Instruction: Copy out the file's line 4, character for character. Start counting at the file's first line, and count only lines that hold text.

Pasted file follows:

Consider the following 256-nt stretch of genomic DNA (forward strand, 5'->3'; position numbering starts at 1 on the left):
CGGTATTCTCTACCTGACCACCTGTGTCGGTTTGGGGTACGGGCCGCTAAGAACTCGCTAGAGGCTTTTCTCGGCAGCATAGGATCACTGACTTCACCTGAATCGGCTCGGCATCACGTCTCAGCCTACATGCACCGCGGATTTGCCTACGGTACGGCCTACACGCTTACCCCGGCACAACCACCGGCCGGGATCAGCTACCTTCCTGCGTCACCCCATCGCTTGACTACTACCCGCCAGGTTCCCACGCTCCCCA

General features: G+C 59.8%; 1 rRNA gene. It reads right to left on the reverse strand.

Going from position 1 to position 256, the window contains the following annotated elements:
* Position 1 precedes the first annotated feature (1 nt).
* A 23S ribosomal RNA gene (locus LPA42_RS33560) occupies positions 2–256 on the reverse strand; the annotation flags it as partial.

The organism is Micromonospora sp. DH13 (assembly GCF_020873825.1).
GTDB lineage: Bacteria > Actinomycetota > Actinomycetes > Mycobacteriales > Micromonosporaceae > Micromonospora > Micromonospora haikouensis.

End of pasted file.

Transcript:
Going from position 1 to position 256, the window contains the following annotated elements: